The supreme magistrates of the state were at this period practically
the three colleges of the tribunes of the people, the consuls and
praetors, and the censors. They all emerged from the Sullan
restoration with materially diminished rights, more especially
the tribunician office, which appeared to the regent an instrument
indispensable doubtless for senatorial government, but yet--
as generated by revolution and having a constant tendency to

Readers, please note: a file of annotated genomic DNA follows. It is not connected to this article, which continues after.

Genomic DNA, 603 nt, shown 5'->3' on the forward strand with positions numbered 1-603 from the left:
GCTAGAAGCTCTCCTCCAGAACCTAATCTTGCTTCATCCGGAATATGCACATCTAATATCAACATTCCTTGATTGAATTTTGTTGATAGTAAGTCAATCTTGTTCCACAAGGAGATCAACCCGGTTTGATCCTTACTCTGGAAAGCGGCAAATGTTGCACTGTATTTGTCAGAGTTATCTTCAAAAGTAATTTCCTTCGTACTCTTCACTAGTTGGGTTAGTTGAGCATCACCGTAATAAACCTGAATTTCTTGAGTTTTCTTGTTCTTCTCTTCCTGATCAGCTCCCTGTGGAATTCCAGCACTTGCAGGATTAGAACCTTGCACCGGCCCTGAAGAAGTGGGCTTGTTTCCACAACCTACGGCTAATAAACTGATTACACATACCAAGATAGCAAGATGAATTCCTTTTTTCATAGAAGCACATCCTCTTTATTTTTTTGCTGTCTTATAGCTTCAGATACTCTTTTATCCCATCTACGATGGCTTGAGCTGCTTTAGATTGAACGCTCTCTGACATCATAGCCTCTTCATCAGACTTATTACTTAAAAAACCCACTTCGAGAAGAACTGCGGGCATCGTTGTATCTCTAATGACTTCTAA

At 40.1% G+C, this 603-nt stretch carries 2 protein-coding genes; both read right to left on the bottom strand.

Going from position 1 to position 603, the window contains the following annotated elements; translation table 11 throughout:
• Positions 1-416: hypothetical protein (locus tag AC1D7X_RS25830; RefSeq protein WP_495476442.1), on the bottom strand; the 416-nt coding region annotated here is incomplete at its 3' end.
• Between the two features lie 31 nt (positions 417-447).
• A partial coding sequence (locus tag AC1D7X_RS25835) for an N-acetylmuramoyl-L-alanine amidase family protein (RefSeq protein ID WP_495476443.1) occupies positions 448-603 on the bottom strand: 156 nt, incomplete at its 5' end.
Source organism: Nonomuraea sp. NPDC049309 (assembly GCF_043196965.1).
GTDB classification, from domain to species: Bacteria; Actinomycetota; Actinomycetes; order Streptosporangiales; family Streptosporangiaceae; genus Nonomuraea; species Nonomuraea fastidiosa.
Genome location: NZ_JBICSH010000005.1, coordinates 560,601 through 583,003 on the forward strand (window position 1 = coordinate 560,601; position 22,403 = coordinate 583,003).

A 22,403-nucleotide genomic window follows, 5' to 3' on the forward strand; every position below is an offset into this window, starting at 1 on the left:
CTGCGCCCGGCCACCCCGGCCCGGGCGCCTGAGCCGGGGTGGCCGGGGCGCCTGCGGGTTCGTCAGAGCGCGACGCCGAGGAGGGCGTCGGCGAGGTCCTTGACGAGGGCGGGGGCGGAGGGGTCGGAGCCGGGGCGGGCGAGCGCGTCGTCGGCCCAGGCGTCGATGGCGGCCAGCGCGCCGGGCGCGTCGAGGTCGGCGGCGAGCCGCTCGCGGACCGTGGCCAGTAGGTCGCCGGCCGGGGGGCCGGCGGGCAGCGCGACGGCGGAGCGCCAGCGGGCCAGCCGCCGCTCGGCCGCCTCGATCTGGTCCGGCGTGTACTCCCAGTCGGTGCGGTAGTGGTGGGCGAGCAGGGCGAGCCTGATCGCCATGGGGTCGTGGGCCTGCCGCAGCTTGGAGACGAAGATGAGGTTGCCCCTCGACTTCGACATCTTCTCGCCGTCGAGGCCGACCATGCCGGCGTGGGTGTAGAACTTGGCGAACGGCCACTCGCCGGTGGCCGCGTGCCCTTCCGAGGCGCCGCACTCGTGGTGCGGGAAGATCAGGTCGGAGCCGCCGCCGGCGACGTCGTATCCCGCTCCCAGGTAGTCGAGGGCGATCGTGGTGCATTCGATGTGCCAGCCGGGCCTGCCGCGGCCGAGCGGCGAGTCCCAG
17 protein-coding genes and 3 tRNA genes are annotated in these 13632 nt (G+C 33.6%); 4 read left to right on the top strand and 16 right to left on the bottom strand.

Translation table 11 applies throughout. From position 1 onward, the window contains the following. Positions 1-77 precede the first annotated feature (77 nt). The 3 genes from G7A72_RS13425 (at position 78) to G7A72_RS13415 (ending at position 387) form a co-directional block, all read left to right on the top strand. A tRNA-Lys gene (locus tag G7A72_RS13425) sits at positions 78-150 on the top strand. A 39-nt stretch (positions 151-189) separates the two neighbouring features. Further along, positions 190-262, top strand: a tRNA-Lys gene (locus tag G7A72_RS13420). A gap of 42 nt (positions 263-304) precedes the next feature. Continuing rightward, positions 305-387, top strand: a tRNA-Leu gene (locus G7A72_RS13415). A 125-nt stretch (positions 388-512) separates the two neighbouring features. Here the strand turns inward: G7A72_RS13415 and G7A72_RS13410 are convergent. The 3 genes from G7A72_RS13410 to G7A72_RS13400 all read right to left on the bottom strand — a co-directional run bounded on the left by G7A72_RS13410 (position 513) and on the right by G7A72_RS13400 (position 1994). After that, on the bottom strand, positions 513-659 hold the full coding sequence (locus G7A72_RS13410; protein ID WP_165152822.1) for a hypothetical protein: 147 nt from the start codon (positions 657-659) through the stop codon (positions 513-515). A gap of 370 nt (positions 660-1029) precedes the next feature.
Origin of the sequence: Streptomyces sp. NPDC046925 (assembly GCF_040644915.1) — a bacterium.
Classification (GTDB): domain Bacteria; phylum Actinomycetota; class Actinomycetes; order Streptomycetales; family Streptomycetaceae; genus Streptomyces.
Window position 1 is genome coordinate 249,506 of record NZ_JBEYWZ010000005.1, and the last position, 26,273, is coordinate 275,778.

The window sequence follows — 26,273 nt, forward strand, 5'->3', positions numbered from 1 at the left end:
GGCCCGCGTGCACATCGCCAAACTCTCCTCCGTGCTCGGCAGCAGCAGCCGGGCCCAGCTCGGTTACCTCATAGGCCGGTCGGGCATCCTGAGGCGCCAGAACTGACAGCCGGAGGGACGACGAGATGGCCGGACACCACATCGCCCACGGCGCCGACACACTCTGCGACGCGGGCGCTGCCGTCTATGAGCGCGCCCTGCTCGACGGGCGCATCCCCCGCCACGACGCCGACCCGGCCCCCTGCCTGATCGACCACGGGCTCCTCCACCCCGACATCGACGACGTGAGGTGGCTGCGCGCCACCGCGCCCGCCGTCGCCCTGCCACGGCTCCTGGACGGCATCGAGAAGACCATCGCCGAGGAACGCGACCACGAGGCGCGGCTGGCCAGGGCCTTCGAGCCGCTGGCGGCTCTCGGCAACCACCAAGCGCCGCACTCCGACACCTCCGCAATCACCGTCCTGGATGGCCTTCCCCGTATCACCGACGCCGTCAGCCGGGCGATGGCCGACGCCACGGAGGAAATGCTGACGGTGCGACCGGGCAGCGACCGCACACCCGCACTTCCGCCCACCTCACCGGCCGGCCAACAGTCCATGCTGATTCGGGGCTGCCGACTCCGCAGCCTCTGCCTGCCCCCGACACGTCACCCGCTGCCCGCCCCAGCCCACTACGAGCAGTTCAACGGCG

generate fresh revolutions in its turn--requiring to be rigorously
and permanently shackled.
The tribunician authority had arisen out
of the right to annul the official acts of the magistrates by veto,
and, eventually, to fine any one who should oppose that right and to
take steps for his farther punishment; this was still left to the
tribunes, excepting that a heavy fine, destroying as a rule a man's
civil existence, was imposed on the abuse of the right of intercession.